- Commission Regulation (EC) no.213/2018 - Bisphenol A
- AOAC SPIFAN Recommended Guidelines and methods (SPIFAN, Stakeholder Panel on Infant Formula and Adult Nutritionals) - Final Action Official MethodsSM with Joint Organizational Approvals, 2016
- Codex Standard - Guidelines and good manufacturing practices for Country Health Legislation
- Commission Recommendation no. 583/2006 - Fusarium toxins
- Commission Recommendation no. 165/2013 - T-2 and HT-2 toxin
- Commission Recommendation no. 598/2003 - Patulin
- Commission Recommendation no. 154/2012 - Claviceps spp. alkaloids
- Commission Recommendation no. 2115/2016 - THC
- Commission Recommendation no. 976/2015 - Tropane alkaloids
- Commission Recommendation no. 662/2014 - Opium alkaloids
Baby food: many rules and few standard methods until AOAC SPIFAN
Infant formula is the most regulated food in the world, but lacks standardized testing procedures across regions that impact industry and trade. This can happen when Countries test for the same analyte, by using different analytical methods.
To cope with that, AOAC created a specific group of experts, SPIFAN (Stakeholder Panel on Infant Formula and Adult Nutritionals), fully supported by the infant formula industry and specifically born to establish criteria and reference to become standard methods for key nutrients in infant formula and adult nutritionals.
Over time, AOAC SPIFAN methods have been published by different organizations such as AOAC INTERNATIONAL, the European Committee for Standardization (CEN), the International Dairy Federation (IDF), and the International Organization for Standardization (ISO), and are recommended to CODEX Alimentarius Committee(s) to become reference methods. At present, many standards are now internationally recognized to facilitate the international trade not only of infant formula and adult nutritionals, but also of milk and milk products.
To prevent public health issues and avoid possible trade disputes, it is very important for the baby food industry to rely on laboratories using SPIFAN methods.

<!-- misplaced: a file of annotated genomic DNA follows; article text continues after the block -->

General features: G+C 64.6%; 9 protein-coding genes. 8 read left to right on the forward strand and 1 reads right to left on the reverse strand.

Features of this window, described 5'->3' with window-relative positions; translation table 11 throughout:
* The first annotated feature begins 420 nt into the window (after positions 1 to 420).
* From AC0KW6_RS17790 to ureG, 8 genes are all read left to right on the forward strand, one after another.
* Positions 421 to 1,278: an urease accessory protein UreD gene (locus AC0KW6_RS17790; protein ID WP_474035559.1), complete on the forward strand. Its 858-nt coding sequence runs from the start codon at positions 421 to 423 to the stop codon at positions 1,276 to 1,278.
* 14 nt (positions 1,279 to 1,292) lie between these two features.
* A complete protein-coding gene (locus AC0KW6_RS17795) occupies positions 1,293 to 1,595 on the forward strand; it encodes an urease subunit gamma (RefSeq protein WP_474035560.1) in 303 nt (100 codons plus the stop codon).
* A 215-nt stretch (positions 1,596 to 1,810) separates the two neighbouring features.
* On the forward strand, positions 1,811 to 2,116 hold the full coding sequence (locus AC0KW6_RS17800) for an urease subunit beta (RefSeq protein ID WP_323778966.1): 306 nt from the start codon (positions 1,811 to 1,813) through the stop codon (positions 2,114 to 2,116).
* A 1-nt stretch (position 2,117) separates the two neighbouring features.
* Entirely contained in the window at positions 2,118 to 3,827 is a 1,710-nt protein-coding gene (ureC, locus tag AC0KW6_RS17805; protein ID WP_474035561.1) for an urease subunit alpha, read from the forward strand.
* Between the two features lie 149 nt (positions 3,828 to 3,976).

Mérieux NutriSciences: a 360° service for the baby food industry
The baby food industry needs reliable and accredited laboratories to ensure product safety, quality and adequate nutritional composition. To launch competitive baby food products on the market, it is also fundamental to draw sensory profiles with both judge panels and consumer tests, to be winning against competitors.
Mérieux NutriSciences provides a complete service covering analytical, regulatory and consulting needs
Physical and chemical analyses on baby food
- Allergens: RT-PCR, ELISA, LC-MS/MS
- Contaminants: dioxins, furans, PCBs – DL, PAHs, melamine, heavy metals, etc.
- Additives: antioxidants, dyes, preservatives, sweeteners, flavorings
- Mycotoxins and alkaloids
- Pesticides: full compliance to pesticide requirements in baby food, including banned and restricted molecules
- Veterinary drugs
- Hormone residues (naturally present or artificially added)
- Process contaminants: MCPD esters, Glycidyl Esters, acrylamide, furan, methylfurans
- Packaging contaminants: MOSH&MOAH, bisphenols, NIAS, etc.
- Fibers: total dietary fiber, FOS, GOS
- Other nutrients: cholesterol, starch, monounsaturated and polyunsaturated fats, etc.
- Minerals and vitamins: water-soluble and fat-soluble)
- Organic micronutrients: coline, inositol, carnitine
- Quality indicators
- Pathogens (Cronobacter, etc.)
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Mérieux NutriSciences’s Baby food service in a nutshell